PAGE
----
Poems for Dark December

This Advent season, my husband and I are reading through poet-priest Malcolm Guite‘s book Waiting on the Word, which offers a poem a day from classic or contemporary poets accompanied by Guite’s reflections.


We started yesterday for December 1 and it is exactly what we need right now. I don’t really know how to explain it other than I think art/poetry offers a balm for our aching hearts.

The Glance by George Herbert

When first thy sweet and gracious eye
Vouchsaf’d ev’n in the midst of youth and night
To look upon me, who before did lie
Weltring in sinne;
I felt a sugred strange delight,
Passing all cordials made by any art,
Bedew, embalme, and overrunne my heart
And take it in.

Since that time many a bitter storm
My soul hath felt, ev’n able to destroy,
Had the malicious and ill-meaning harm
His swing and sway:
But still thy sweet originall joy
Sprung from thine eye, did work within my soul,
And surging griefs, when they grew bold, controll
And got the day.

If thy first glance so powerfull be,
A mirth but open’d and seal’d up again;
What wonders shall we feel, when we shall see
Thy full-ey’d love!
When thou shalt look us out of pain,
And one aspect of thine spend in delight
More then a thousand sunnes disburse in light
In heavn’ above.

Guite opens his reflections on this poem for December 1 with the question:

“What might this moving and mysterious little poem have to offer us as we come to dark December and begin our Advent journey together?”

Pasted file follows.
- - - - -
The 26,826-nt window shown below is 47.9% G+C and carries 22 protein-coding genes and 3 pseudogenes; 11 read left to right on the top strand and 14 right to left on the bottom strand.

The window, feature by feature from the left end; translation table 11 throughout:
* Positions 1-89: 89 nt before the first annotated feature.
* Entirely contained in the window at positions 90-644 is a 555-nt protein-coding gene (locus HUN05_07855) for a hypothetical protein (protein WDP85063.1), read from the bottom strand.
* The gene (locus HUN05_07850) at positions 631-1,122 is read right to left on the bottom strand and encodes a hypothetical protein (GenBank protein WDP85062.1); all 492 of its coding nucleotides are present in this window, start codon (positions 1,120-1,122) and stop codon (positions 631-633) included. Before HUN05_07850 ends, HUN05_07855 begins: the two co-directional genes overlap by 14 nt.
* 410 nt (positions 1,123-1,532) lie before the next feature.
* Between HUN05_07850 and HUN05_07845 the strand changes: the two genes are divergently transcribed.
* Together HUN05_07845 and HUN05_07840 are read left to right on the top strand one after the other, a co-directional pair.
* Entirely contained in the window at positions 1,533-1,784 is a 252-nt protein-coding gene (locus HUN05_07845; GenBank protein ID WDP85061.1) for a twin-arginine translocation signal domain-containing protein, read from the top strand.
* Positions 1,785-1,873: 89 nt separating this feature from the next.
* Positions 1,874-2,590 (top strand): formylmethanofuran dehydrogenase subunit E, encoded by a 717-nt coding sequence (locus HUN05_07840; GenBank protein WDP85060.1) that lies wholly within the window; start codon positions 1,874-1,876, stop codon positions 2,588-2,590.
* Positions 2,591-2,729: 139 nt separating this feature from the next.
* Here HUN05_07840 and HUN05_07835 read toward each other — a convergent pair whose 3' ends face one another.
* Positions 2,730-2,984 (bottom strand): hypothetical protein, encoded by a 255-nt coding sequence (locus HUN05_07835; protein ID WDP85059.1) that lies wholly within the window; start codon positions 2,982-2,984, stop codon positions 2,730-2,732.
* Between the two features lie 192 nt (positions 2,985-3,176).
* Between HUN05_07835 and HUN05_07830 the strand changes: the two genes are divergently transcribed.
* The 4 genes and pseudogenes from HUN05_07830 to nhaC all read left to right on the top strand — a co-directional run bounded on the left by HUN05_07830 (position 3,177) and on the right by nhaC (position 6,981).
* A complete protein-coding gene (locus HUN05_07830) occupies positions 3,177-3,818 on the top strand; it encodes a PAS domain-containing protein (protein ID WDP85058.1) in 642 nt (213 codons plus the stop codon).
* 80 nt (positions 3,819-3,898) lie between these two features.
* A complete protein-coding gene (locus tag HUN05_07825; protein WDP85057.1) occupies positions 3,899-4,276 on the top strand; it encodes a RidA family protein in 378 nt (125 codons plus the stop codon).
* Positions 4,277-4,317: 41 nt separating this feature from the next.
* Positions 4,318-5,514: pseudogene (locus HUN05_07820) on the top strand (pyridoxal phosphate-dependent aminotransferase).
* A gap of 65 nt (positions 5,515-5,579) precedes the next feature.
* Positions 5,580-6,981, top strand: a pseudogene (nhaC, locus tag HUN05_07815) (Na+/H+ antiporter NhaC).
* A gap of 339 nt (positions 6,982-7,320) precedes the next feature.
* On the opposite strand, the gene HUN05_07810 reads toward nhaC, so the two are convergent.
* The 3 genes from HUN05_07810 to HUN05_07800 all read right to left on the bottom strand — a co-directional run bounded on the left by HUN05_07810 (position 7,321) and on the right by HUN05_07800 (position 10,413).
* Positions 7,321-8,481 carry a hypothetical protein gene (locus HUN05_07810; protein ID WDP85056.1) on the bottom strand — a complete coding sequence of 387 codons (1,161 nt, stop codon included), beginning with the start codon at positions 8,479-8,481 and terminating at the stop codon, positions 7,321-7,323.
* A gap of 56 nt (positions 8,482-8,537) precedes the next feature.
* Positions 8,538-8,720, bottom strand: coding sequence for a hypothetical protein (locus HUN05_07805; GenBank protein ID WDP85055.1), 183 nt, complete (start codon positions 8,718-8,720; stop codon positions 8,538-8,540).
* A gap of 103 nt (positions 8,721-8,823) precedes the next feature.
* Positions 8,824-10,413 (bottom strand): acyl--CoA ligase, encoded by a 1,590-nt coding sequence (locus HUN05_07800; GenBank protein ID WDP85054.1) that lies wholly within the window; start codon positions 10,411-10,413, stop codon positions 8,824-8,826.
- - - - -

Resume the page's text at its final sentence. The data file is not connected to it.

That phrase “as we come to dark December” has stuck with me. Indeed, it feels dark and heavy. For those of us in Vancouver, we haven’t seen the sun for two months. I normally don’t mind the rain but it has definitely affected me this time. And recent world events add a lot of darkness to our lives, leaving us uncertain, afraid, and confused about the future.

I don’t know if this is why I’m feeling less ready and excited for the Christmas season than usual, but I do find myself struggling to embrace it. Reading that someone else called this month “dark December” made me realize that I am not alone in feeling this way. And so I have offered up a found poem in response to George Herbert’s, that is true of how I am feeling and may be true for you too.

Poem for Dark December by Charlene Kwiatkowski

We are tired
The days are dark and long
The sky is a faucet that refuses to shut off
There is no twinkling of stars

Many a bitter storm our souls have felt
but we are in the season where the soul felt its worth
—because he appeared.
His sweet and gracious eye looked upon us
from the wood of a manger to the wood of a cross

Our hearts overrun with surging griefs
A thrill of hope seems farther away
We are waiting on many things
We are a weary world

Open the mirth that has been long sealed
Look us out of pain
We are desperate for your full-eyed love
Desperate to delight again.

The Poet’s Eye

If there is one Shakespeare play in my opinion that’s overdone and maybe I’ll be so bold as to say overrated, it would be A Midsummer Night’s Dream. Since the word “summer” is found in its title, I suppose that gives theatre companies the justification they need to perform this play ad nauseam during their summer programming. I think I’ve seen at least three versions of this play—including one opera (never again)—and that’s enough for me. If I make it to Bard on the Beach this summer, fortunately there are other options available like Measure for Measure, one of Shakespeare’s “problem plays” because it’s not really comedy and not really tragedy. Not so black and white. Critics don’t know what to do with a grey play.